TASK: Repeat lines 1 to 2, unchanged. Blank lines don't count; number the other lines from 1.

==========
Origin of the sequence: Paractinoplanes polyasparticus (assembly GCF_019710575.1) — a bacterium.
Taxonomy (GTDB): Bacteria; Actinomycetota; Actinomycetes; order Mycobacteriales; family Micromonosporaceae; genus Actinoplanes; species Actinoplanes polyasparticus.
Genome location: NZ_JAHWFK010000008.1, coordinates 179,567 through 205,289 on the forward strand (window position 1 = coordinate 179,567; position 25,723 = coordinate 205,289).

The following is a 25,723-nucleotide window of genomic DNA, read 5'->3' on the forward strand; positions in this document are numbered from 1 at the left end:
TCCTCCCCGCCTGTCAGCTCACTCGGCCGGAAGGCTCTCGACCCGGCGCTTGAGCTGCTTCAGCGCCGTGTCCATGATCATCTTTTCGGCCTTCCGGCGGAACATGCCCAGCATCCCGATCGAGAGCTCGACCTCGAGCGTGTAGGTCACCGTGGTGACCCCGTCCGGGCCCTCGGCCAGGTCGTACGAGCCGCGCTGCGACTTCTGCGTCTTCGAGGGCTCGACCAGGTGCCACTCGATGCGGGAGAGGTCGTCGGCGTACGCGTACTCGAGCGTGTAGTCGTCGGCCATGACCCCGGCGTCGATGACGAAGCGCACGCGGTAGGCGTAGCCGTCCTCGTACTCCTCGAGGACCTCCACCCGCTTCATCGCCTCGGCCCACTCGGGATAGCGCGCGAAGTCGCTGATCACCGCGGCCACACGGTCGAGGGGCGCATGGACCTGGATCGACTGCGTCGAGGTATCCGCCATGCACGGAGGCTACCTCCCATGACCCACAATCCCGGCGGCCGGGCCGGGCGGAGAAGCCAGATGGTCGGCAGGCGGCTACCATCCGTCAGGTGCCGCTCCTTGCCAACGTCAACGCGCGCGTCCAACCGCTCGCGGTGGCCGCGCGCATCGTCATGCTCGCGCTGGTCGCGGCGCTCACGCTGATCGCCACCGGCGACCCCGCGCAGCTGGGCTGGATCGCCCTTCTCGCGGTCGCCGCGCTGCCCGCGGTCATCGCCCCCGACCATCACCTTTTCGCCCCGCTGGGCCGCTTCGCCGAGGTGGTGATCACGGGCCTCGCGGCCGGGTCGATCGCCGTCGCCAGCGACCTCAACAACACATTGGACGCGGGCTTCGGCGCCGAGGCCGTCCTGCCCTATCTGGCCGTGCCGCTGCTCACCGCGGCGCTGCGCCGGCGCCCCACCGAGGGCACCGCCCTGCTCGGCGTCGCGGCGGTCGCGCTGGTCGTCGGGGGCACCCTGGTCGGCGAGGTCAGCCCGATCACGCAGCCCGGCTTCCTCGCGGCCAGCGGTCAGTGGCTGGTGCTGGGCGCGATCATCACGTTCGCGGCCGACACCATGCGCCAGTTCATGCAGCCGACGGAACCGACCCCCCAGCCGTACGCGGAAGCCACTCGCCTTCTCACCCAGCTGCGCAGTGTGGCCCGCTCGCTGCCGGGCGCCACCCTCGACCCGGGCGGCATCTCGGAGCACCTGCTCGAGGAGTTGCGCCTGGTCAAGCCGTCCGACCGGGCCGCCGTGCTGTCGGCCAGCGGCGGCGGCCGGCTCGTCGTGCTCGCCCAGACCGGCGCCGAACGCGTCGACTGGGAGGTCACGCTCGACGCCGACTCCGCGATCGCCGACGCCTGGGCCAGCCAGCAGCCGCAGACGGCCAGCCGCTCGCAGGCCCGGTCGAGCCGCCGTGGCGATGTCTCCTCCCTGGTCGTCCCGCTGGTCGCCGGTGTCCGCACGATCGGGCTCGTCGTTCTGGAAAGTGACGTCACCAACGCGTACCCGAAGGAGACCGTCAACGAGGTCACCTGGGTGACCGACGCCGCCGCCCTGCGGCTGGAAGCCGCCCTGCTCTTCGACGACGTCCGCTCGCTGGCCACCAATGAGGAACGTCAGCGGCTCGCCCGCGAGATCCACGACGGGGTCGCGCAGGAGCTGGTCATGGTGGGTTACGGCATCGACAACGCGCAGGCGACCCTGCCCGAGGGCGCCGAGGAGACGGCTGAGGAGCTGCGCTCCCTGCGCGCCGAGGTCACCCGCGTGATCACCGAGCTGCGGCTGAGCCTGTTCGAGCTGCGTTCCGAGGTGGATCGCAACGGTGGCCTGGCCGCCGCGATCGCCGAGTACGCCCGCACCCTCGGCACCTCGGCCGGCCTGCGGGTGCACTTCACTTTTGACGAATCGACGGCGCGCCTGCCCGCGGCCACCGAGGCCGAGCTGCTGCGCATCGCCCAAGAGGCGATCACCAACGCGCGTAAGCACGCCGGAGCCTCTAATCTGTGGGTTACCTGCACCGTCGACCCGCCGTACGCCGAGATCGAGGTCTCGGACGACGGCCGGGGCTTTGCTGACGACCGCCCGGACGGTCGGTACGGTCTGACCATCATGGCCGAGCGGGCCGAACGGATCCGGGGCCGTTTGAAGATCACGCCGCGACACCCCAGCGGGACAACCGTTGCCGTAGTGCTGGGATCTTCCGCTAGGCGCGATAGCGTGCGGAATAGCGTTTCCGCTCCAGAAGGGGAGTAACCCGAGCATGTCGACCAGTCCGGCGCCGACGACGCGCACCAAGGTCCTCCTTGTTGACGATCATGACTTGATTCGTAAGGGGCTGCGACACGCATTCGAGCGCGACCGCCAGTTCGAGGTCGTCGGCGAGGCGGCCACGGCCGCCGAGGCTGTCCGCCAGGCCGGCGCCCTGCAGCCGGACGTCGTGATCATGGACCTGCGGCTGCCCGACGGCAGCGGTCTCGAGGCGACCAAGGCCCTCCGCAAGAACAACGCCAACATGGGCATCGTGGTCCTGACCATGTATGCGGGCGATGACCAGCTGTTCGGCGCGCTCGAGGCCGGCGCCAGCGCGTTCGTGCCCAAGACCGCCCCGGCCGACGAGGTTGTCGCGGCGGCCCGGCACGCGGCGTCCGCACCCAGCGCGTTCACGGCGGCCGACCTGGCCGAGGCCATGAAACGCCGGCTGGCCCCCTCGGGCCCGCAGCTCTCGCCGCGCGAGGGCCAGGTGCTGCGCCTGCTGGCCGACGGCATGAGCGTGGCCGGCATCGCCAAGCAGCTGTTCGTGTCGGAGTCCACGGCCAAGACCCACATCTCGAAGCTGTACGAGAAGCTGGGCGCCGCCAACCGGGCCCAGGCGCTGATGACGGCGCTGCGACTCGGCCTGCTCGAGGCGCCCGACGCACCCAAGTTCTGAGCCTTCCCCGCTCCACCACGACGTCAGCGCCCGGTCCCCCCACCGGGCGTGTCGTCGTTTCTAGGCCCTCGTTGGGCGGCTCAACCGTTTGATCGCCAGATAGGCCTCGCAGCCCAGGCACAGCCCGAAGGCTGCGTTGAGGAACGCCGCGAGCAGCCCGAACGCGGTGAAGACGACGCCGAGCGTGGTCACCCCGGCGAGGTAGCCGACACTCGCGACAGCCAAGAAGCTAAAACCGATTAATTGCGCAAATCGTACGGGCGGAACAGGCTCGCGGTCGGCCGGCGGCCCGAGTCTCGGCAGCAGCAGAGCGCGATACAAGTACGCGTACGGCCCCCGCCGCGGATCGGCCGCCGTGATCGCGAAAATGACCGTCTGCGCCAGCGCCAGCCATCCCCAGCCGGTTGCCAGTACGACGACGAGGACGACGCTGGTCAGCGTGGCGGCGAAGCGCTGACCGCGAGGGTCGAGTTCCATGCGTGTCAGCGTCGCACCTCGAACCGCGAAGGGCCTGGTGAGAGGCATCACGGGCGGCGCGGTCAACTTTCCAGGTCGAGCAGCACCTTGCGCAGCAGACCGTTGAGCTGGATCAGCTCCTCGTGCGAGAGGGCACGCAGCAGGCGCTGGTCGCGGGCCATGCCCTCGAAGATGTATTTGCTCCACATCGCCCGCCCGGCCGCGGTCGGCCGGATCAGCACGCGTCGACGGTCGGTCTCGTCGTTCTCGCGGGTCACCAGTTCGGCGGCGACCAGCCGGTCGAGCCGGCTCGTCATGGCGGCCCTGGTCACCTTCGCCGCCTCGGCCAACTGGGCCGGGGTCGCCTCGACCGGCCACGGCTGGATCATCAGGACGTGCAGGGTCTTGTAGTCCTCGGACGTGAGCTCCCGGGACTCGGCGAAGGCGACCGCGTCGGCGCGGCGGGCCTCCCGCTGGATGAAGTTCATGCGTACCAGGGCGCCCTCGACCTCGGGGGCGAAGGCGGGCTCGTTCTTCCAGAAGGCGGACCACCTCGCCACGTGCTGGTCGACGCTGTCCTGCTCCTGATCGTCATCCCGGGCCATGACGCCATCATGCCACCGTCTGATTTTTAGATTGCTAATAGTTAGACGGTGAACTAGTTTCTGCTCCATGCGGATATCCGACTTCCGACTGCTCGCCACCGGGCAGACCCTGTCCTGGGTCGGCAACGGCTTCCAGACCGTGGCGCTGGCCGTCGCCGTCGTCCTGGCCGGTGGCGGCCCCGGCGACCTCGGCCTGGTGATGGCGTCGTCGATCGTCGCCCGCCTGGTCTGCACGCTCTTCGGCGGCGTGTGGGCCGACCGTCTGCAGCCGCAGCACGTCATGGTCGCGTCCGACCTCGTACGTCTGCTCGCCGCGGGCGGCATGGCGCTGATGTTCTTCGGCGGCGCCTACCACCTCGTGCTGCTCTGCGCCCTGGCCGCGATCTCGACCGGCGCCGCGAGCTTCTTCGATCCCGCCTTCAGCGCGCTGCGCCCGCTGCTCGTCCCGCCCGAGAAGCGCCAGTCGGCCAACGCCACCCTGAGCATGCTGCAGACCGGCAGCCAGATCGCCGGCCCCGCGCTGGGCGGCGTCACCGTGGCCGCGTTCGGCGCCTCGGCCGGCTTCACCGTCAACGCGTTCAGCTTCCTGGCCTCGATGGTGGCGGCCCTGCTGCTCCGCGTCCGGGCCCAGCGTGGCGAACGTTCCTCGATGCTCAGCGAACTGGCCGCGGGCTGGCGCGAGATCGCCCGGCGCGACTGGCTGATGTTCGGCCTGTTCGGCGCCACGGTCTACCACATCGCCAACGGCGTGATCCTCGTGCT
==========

Origin of the sequence: Paractinoplanes polyasparticus (assembly GCF_019710575.1) — a bacterium.
Taxonomy (GTDB): Bacteria; Actinomycetota; Actinomycetes; order Mycobacteriales; family Micromonosporaceae; genus Actinoplanes; species Actinoplanes polyasparticus.